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Ng Lap-seng (seen centre on Friday outside New York federal court with his wife), a Macau billionaire real estate developer, has been sentenced to four years in a US prison for bribing UN officials US$1.7 million. Photo: AP

Chinese billionaire Ng Lap-seng gets four years in US prison for bribing UN officials US$1.7m to support plans for Macau conference centre

Ng Lap-seng was also fined US$1m for bribing former UN General Assembly President John Ashe and former Dominican Republic Ambassador Francis Lorenzo to get backing for his Macau plan

A Macau billionaire has been sentenced to four years in a US prison after he was convicted of bribing United Nations officials over US$1.7 million as part of a construction scheme that prosecutors said aimed to turn Macau into an international hub.

Ng Lap-seng, 69, had no visible reaction to the sentence as it was read out on Friday but before hearing it, he had told the judge he was “full or regret” over his conviction. “I want to apologise to the court for all of the trouble my actions have caused,” he said through an interpreter.

He was convicted in July of bribing two ambassadors in exchange for their support of his scheme to build a UN conference centre in Macau. As well as the prison sentence, Ng has been fined US$1 million.

Ng Lap-seng was accused of bribing former UN General Assembly President John Ashe (pictured in Hong Kong in April 2015). Ashe died before he could stand trial. Photo: SCMP

Prosecutors had previously asked for a six-year prison term and US$2 million in fines, while his defence had sought a non-prison sentence, describing him as a devoted family man and philanthropist.

But US District Judge Vernon Broderick said Ng deserved the sentence in part because he threw his money around without pausing to consider the consequences, adding that Ng “became more aggressive as time went on.”

Ng will remain under 24-hour guard at his Manhattan apartment on US$50 million bail until he has to report to prison in mid-July. One of his lawyers indicated that there would be an appeal.

In a statement after the verdict, the UN said it “had cooperated extensively to facilitate the proper administration of justice in this case, by disclosing thousands of documents and waiving the immunity of officials to allow them to testify at trial”.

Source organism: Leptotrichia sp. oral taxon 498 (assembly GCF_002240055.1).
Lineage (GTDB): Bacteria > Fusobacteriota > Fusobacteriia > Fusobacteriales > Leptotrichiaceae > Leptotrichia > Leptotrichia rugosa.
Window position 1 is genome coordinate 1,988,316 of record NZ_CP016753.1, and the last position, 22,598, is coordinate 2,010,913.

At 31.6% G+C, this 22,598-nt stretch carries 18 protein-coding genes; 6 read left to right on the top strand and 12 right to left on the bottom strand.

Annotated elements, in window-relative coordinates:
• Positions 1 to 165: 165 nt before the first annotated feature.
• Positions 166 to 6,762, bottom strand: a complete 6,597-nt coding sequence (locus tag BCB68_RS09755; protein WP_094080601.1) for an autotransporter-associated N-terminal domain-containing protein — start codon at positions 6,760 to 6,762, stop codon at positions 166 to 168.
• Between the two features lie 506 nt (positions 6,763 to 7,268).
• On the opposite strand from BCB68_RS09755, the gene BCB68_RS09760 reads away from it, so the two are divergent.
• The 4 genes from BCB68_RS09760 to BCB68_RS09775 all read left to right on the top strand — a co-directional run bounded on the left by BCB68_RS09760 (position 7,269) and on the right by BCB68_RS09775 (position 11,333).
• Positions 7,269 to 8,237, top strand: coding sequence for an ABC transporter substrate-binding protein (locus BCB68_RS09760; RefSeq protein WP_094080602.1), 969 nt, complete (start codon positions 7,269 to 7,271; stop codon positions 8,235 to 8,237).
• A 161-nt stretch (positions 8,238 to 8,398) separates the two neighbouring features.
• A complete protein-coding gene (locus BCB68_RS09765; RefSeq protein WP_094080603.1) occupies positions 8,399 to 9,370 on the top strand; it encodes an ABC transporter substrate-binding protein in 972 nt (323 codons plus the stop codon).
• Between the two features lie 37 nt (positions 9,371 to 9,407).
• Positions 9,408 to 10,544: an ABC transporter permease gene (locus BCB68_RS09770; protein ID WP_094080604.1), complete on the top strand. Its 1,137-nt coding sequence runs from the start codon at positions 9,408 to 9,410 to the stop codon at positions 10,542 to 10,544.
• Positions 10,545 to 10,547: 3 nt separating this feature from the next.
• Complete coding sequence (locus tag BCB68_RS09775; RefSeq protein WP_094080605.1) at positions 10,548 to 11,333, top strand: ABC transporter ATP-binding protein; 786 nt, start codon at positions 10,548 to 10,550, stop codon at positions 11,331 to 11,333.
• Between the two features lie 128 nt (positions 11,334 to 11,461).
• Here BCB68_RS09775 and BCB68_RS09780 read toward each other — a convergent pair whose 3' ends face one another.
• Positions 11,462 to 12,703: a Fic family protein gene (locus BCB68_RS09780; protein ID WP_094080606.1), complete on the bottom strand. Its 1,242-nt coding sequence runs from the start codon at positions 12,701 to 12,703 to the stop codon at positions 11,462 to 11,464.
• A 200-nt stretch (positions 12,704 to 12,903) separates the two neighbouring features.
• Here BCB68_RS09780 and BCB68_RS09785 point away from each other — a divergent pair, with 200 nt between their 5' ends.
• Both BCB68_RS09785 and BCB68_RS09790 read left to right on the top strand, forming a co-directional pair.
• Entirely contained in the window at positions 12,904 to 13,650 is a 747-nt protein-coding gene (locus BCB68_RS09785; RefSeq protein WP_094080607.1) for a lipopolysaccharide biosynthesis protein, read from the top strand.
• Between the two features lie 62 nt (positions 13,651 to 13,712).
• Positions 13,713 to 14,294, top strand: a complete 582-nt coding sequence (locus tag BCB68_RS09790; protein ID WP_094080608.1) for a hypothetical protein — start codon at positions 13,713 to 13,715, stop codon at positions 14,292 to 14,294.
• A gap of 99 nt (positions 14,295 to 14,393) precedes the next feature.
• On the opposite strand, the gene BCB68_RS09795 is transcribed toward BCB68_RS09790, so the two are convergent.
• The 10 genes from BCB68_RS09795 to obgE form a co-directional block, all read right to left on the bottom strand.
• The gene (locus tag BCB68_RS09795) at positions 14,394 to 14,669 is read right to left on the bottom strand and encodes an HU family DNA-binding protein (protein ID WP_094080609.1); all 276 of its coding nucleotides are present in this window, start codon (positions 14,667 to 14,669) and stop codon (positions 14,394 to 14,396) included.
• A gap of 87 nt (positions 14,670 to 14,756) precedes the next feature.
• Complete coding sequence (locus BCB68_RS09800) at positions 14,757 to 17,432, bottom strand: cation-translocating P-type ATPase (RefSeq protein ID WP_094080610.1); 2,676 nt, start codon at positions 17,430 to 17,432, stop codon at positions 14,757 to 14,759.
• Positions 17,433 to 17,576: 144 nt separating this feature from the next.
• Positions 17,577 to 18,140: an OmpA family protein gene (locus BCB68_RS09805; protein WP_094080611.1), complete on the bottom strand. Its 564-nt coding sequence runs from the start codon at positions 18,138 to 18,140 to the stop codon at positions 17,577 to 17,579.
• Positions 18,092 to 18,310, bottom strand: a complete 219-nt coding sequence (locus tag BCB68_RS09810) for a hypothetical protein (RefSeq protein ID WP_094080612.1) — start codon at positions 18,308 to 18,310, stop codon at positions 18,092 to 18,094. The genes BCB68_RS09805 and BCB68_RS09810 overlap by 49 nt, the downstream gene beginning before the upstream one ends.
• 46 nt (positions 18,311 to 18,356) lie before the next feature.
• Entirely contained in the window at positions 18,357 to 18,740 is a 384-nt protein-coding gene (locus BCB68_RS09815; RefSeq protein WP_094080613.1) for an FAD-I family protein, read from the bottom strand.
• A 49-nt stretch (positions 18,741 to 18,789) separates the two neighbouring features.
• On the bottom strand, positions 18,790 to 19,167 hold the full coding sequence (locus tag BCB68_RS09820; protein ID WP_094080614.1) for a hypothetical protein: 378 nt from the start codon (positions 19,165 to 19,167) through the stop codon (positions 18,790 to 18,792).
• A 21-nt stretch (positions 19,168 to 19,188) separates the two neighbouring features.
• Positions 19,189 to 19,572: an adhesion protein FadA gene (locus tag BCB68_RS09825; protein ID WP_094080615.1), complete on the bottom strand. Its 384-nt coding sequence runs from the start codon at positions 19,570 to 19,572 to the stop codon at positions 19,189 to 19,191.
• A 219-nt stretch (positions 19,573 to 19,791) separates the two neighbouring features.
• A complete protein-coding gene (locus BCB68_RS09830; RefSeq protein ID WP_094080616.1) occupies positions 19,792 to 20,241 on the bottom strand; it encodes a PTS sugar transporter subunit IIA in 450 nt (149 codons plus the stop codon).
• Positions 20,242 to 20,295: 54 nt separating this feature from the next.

In a March 30 filing, prosecutors said that Ng hoped his prospective Macau UN centre, which was never built, would pave the way for luxury housing, hotels, a shopping centre, marinas and a heliport, turning Macau into the “Geneva of Asia” and winning himself fame and greater riches.

Ex-Dominican Republic diplomat Francis Lorenzo (pictured in July 2017) pleaded guilty to receiving bribes from Ng and testified against him. Photo: AP

“The defendant, a sophisticated, international businessman, repeatedly used his wealth and power to seek to corrupt decision-making at the United Nations,” prosecutors said.

“That was a choice. It warrants substantial and meaningful punishment.”

Defence lawyers said that Ng paid money only when asked to spend it to speed the project along.

One of the UN officials named in the case, former UN General Assembly President John Ashe, pleaded not guilty but accidentally died before he could stand trial after a barbell he was lifting in his home dropped on his neck.

The other, former Dominican Republic Ambassador Francis Lorenzo, pleaded guilty and testified against Ng.

International flags outside the Secretariat building at the United Nations headquarters in New York on April, 27, 2018. Ng had hoped to build a centre for the UN’s southern hemisphere nations in Macau. Photo: Bloomberg

Lorenzo said that Ng initially paid him US$20,000. It was raised to another US$30,000 a month in exchange for getting Ng’s construction business named on official UN documents as the company that would build the Macau centre for Southern Hemisphere nations.

Defence lawyers contended that the payments were ordinary. They blamed Lorenzo and Ashe for manipulating Ng.

In August last year Ng came under fire after it emerged that a massage therapist he’d hired to visit him in his US$4 million apartment was spending up to 10 hours a day there, treating him in a locked bedroom while he was there on bail as well as cooking meals for his armed guards.

A judge at the time confined him to the apartment, stopping him from indulging in his daily visit to a Chinatown restaurant, barred guards from eating food prepared there, and ordered them to use a wand to check for metal concealed on his visitors.

The massage therapist was allowed to continue her visits, but the judge ordered that the bedroom door should be left open.

This article appeared in the South China Morning Post print edition as: Billionaire jailed over Macau bribery case